- Constant smartphone use can cause adults to grow into ADHD, report shows
- ADHD in adults jumped from 4.4 percent in 2003 to 6.3 percent in 2020
- READ MORE: What are the symptoms of ADHD?
Attention deficit hyperactivity disorder (ADHD) is on the rise among adults and researchers say smartphones could be partly to blame.
Doctors have been trying to work out whether a steady rise in ADHD in adulthood is simply due to better screening or environmental and behavioral factors.
A study published in the Journal of the American Medical Association has linked people who use their smartphones for two or more hours per day are 10 percent more at risk of developing Attention deficit hyperactivity disorder (ADHD).
The disorder is primarily linked to young children, with the possibility that a child can grow out of it, but the distractions created by smartphones involving social media, texting, streaming music, and movies or TV are creating an ADHD epidemic among adults.
ADHD is on the rise among adults, and constant smartphone use might be at fault
Researchers theorize that social media bombards people with constant information, causing them to take frequent breaks from their tasks to check their phone.
People who spend their free time using technology aren’t allowing their brain to rest and focus on one single task, and the combined distractions can cause adults to develop shorter attention spans and become easily distracted.
‘For a long time, the association between ADHD and heavy online use was a chicken-and-egg question in our field: Do people become heavy online consumers because they have ADHD and online life betters suits their attention span, or do they develop ADHD as a result of excessive online consumption?’ Elias Aboujaoude, a behavioral psychiatrist at Stanford University, told StudyFinds.
ADHD is a neurodevelopmental condition that can cause people to have a limited attention span, hyperactivity, or impulsivity that can impact their every-day life, including relationships and jobs, causing them to be less productive.
Researchers say more adults may be ‘growing into’ ADHD because of the constant distraction smartphones pose, adding that people who constantly use their devices don’t allow their brain to rest in default mode.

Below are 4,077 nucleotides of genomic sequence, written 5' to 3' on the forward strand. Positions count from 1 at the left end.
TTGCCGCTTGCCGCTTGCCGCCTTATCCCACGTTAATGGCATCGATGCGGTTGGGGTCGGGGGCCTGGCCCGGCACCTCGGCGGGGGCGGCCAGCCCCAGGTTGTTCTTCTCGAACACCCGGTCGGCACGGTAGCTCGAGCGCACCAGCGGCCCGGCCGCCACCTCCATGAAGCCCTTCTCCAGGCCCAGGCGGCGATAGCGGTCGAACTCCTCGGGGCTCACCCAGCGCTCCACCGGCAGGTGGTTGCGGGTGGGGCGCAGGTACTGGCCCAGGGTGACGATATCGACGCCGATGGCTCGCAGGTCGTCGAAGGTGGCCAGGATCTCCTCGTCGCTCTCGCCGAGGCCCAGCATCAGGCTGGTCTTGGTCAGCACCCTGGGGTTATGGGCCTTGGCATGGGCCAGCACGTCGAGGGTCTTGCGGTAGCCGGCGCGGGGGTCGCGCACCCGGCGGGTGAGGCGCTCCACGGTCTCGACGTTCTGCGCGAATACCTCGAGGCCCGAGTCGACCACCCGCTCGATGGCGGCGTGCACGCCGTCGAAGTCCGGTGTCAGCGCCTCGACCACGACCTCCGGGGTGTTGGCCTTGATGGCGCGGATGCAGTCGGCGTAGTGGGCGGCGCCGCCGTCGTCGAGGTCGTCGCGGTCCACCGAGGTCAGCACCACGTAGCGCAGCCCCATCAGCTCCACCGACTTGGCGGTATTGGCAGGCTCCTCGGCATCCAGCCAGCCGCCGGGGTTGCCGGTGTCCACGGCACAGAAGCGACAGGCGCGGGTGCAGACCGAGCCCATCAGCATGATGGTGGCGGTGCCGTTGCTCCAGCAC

‘It is legitimate to look at the possibility of acquired attention deficit,’ John Ratey, an associate clinical professor of psychiatry at Harvard Medical School, told National Geographic.
He said people are constantly pushed to multitask in today’s society, and the omnipresent use of technology can cause screen addiction, potentially leading to a shorter attention span.
ADHD has historically been defined as a genetic disorder that can be managed through medication and therapy.
But researchers have now found that lifestyle changes later in life, like becoming too reliant on your smartphone, may make ADHD an acquired disorder.
If a person is constantly on their phone checking social media, they may feel the need during work hours to take frequent breaks to see if someone commented or liked their post.
The practice can almost become subconscious, making the person feel distracted during work or feel an inability to focus, which can develop into ADHD.
The number of adults diagnosed with ADHD across the world jumped from 4.4 percent in 2003 to 6.3 percent in 2020.
An estimated 8.7 million adults in the U.S. have ADHD while roughly six million children ages three to 17 years old are diagnosed, according to the Centers for Disease Control and Prevention (CDC).
ADHD can affect your ability to focus on relationships or at work
‘That’s about 366 million adults worldwide currently living with ADHD, which is roughly the population of the U.S.,’ Russell Ramsay, co-founder of the Penn Adult ADHD Treatment and Research Program for the Perelman School of Medicine at the University of Pennsylvania told National Geographic.
According to the study, evidence suggests that technology impacts brain function and behavior, leading to heightened ADHD symptoms including impaired emotional and social intelligence, technology addiction, social isolation, impaired brain development, and disrupted sleep.
The researchers looked at several studies dating back to 2014 that analyzed the correlation between ADHD and media use.
They reported that the studies found adolescents who didn’t have symptoms of ADHD at the start of the studies, did show there was a ‘significant association between more frequent use of digital media and symptoms of ADHD after 24 months of follow-up.’
A separate study conducted in 2018 focused on whether smartphones contributed to teenagers developing ADHD symptoms over two years.
That study found 4.6 percent of the 2,500 high school students who said they didn’t use digital media frequently developed ADHD symptoms by the end of the study.
Meanwhile, 9.5 percent of the teens who reported using social media frequently at the beginning of the study showed ADHD symptoms when the study concluded.
For adults who want to shed the unwanted side effects that accompany overusing their smartphones, they should take steps to develop a healthy relationship with their technology including spending less time on their phone, setting phone time limits, and taking time to rest away from technology.